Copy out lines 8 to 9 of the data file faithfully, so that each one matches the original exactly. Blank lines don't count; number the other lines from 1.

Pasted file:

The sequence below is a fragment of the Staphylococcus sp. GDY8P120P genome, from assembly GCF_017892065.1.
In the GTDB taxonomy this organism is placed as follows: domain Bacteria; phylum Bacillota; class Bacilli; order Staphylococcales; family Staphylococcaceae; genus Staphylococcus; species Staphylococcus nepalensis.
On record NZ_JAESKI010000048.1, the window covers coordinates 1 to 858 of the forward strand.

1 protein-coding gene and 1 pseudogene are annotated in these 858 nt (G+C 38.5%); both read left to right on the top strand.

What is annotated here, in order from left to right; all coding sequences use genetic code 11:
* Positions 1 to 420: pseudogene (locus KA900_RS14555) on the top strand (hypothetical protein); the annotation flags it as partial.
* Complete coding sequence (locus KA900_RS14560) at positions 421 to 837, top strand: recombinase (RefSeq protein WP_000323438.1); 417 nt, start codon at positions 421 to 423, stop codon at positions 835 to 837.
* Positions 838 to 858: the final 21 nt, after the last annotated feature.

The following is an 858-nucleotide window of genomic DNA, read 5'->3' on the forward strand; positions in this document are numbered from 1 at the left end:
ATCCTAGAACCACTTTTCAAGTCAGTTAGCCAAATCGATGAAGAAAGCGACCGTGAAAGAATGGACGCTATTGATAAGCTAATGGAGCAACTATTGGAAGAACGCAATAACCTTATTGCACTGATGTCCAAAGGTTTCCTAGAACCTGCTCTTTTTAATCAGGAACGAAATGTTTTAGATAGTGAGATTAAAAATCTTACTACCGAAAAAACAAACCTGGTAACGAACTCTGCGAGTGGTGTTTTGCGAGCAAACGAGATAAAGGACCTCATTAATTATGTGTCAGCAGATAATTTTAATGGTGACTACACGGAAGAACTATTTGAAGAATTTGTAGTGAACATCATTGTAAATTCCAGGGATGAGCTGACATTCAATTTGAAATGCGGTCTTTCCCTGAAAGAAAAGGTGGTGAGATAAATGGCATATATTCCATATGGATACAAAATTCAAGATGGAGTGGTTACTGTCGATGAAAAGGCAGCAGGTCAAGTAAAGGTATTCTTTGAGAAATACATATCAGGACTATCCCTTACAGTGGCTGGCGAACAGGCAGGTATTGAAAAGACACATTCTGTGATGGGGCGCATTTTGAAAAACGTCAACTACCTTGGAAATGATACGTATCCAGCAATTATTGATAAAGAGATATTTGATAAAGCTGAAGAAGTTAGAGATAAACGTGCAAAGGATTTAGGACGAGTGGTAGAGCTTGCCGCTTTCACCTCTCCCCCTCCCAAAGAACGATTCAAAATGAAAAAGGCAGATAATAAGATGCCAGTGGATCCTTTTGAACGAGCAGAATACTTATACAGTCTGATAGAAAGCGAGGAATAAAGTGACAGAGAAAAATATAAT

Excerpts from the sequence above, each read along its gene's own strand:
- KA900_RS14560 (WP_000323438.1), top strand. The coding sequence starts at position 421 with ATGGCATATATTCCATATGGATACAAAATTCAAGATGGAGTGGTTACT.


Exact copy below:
* Positions 838 to 858: the final 21 nt, after the last annotated feature.

The following is an 858-nucleotide window of genomic DNA, read 5'->3' on the forward strand; positions in this document are numbered from 1 at the left end: